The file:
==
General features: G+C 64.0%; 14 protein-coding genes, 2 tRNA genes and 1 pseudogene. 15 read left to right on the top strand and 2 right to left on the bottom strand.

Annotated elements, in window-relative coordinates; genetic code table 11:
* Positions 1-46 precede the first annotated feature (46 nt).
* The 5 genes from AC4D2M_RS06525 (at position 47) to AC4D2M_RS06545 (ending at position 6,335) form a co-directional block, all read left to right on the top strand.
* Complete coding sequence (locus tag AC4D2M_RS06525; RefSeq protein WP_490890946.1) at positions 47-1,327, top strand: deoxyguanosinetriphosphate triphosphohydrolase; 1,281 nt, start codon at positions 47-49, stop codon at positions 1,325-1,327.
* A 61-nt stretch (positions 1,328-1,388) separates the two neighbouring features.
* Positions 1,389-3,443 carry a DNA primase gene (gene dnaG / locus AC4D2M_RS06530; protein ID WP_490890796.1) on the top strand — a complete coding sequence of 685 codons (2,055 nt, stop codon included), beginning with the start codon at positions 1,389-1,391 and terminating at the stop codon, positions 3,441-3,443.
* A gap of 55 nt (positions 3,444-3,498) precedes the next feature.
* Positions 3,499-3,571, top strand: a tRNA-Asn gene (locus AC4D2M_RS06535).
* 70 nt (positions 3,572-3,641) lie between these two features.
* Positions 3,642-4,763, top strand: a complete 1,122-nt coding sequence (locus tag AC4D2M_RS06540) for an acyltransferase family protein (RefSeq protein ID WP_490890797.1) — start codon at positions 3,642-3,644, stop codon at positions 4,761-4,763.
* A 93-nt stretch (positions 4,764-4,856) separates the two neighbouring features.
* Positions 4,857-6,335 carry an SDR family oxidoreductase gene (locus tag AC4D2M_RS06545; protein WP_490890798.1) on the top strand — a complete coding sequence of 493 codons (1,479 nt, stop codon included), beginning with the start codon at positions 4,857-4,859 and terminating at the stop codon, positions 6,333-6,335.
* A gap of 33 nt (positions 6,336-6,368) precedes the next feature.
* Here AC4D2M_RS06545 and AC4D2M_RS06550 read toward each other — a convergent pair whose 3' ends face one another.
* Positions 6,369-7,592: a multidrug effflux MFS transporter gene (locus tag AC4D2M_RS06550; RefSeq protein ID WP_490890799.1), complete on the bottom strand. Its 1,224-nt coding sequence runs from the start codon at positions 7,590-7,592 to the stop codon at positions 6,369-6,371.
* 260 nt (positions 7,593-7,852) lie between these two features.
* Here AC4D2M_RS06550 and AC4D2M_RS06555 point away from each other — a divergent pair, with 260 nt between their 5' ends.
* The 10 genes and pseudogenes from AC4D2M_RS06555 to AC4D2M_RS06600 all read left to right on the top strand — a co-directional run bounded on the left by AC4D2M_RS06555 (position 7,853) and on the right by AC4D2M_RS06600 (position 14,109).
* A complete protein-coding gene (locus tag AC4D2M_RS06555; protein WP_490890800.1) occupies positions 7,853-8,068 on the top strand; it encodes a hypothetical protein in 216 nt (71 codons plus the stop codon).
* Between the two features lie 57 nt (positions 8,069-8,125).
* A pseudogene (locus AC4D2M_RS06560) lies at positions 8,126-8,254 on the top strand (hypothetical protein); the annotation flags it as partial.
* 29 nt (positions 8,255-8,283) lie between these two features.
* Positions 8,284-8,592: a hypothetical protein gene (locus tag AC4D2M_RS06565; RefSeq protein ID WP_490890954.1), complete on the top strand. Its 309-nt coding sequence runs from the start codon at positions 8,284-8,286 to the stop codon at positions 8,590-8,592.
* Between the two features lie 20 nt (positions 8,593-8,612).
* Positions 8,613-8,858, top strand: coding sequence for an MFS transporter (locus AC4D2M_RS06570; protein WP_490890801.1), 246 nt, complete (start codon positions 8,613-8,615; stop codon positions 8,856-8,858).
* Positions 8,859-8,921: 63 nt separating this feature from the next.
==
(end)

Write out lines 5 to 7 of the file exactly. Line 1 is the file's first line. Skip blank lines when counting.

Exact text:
* Complete coding sequence (locus tag AC4D2M_RS06525; RefSeq protein WP_490890946.1) at positions 47-1,327, top strand: deoxyguanosinetriphosphate triphosphohydrolase; 1,281 nt, start codon at positions 47-49, stop codon at positions 1,325-1,327.
* A 61-nt stretch (positions 1,328-1,388) separates the two neighbouring features.
* Positions 1,389-3,443 carry a DNA primase gene (gene dnaG / locus AC4D2M_RS06530; protein ID WP_490890796.1) on the top strand — a complete coding sequence of 685 codons (2,055 nt, stop codon included), beginning with the start codon at positions 1,389-1,391 and terminating at the stop codon, positions 3,441-3,443.